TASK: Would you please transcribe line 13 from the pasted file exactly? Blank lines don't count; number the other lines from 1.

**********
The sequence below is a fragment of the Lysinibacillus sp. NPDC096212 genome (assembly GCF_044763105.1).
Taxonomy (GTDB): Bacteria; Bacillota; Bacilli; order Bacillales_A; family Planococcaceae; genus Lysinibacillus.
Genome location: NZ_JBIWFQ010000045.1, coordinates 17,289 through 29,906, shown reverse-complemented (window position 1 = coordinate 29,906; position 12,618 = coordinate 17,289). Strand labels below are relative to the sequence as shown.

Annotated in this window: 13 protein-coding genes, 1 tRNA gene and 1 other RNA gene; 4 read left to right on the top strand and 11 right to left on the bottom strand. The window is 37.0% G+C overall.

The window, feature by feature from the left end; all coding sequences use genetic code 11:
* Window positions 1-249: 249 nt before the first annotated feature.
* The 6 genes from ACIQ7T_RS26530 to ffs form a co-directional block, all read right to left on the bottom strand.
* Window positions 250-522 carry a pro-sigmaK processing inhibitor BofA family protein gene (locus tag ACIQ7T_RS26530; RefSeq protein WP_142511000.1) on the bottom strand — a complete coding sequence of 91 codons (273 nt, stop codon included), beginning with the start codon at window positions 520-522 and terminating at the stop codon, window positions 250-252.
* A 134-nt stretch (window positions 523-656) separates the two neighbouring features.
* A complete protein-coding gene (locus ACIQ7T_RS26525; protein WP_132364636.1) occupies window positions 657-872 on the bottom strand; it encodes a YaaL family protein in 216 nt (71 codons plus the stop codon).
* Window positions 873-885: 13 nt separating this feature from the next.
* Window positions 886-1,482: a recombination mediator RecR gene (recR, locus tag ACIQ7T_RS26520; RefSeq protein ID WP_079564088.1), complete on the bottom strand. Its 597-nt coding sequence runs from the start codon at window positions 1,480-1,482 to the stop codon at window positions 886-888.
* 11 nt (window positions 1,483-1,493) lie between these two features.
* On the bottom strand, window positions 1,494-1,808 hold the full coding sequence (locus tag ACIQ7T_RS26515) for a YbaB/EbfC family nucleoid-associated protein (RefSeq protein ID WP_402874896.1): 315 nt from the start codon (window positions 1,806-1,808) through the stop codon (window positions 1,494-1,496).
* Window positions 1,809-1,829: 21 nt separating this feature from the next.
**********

* 11 nt (window positions 1,483-1,493) lie between these two features.